The Rise and Fall of River and Rail transportation in Madison, Indiana.

Gone Forever

Train at downtown Madison station

On May 8, 1931, the Pennsylvania Railroad declared that short haul passenger traffic was gone from the railroads forever and that the only thing that the carriers could do was abandon train service in all instances where revenue was less than cost of operation. Therefore, the railroad said it would be forced to give up service between Madison and Columbus. Those arguments were resisted by representatives of the city of Madison. The Courier remarked, “It is safe to say that both the railroad men and those representing the city will be prepared to fight the abandonment question to a finish as neither showed any sign of retreating from their position”.

At a meeting in North Vernon a delegation representing Madison, North Vernon, Dupont, Elizabethtown and Scipio “flayed” the railroad, accusing it of poor service, high rates and lack of agents. They vowed to fight to retain passenger service between Madison and Columbus.

On May 22, before members of the Public Service Commission, the Pennsylvania Railroad defended its decision to discontinue service on four passenger trains operating between Madison and Columbus because they were a drastic loss of revenue for the company. Representatives for the city charged that worn out equipment, inadequate schedules and lack of effort to secure business had driven patrons of the community from the trains. The railroad contended that in the month of March only fifteen passengers had used the train. It also noted that baggage taken on and off the various stations totaled only four pieces during a one week period during that same month. It contended that the road expended $1,020 a month in maintaining a locomotive that pulled the passenger and freight trains on the Madison branch. Upon questioning, however, it was ascertained that the company was moving two and three cars of meat out of Madison each week with the passenger locomotive and that those receipts were not being credited to the passenger receipts. It was disclosed, also, that hundreds of carloads of coal were hauled to North Vernon to be weighed and then returned to the State Hospital, there being no scales nearer to the hospital. This led to much argument between the two sides with accusations and condemnations flying about.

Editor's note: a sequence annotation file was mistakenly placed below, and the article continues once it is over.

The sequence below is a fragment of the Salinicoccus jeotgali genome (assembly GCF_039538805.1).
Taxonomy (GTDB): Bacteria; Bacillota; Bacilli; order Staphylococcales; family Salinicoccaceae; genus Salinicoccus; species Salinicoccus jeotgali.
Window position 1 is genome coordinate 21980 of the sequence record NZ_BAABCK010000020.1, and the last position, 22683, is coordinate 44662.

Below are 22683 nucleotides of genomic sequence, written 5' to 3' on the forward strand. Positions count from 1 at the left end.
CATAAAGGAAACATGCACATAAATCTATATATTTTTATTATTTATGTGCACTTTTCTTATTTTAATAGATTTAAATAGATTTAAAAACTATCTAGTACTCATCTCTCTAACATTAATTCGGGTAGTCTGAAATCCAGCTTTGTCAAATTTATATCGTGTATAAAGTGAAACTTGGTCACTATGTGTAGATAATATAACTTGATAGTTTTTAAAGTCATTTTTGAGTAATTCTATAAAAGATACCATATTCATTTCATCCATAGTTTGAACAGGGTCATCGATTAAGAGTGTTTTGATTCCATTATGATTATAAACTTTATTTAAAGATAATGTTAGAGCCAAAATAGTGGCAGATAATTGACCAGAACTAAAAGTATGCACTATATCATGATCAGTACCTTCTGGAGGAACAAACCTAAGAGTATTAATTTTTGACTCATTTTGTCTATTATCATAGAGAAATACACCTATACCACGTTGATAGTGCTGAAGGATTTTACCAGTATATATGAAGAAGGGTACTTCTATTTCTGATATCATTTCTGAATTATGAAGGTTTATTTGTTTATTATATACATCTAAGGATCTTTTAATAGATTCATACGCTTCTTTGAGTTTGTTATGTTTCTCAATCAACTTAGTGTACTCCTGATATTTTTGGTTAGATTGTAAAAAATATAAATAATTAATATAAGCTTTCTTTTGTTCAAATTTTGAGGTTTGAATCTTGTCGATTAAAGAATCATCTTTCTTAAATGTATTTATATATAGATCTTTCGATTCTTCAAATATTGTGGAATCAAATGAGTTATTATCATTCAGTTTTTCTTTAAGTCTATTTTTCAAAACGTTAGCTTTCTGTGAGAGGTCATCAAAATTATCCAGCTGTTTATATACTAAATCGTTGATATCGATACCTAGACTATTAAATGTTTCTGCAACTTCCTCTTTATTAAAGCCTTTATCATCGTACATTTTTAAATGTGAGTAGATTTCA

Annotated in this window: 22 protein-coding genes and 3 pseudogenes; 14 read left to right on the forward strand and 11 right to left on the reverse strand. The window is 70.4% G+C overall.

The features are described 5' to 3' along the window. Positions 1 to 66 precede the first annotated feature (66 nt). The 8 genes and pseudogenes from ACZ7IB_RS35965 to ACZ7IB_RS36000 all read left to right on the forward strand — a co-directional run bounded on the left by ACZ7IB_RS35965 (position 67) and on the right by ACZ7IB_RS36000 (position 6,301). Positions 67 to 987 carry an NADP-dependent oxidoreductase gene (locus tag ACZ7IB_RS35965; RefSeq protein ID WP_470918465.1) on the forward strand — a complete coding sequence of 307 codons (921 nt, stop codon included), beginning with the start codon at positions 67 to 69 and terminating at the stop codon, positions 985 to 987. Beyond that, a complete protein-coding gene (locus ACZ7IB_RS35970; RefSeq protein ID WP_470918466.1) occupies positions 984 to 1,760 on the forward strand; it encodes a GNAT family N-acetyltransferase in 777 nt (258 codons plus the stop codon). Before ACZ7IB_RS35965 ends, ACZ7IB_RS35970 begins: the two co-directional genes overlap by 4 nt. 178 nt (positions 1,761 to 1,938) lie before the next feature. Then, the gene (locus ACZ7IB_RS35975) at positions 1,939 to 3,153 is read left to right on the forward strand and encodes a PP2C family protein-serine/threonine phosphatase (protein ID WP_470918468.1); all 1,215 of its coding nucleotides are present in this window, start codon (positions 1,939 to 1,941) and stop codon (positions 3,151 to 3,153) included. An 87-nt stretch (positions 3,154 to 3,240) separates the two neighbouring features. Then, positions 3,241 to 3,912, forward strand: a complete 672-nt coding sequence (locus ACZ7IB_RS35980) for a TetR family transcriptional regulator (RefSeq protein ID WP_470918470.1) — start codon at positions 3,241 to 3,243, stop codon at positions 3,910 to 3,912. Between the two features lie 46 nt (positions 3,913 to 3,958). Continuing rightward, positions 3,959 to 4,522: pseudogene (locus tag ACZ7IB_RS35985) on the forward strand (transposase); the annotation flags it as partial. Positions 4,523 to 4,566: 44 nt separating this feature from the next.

An Olive Branch

Mr. Miller, superintendent of the railroad asked to make a few remarks. He said he was much impressed by the interest shown by the citizens of the community in response to the road’s petition to take off passenger train service. He stated the railroad wanted to be a good neighbor and that the community and the railroad were bound together by social and economic ties. He reiterated that the railroad could not continue to operate at the losses it was presently experiencing. He then announced that the railroad was willing to try an experiment. He proposed the use of a gas-electric car for operation between Madison and Columbus which would cost considerably less than the steam train operation. He expressed the hope that the people of the community would support the gas-electric service but, also, consider using the railroads to transport freight, as much was now being lost to movement by truck. “We will be willing to try this experiment for awhile, and see how it will work out, take off our steam train and put on a gas-electric car and see whether it will be self-supporting”. A round table discussion between members of the Madison Chamber of Commerce committee and representatives of the railroad was to take up discussion of the matter.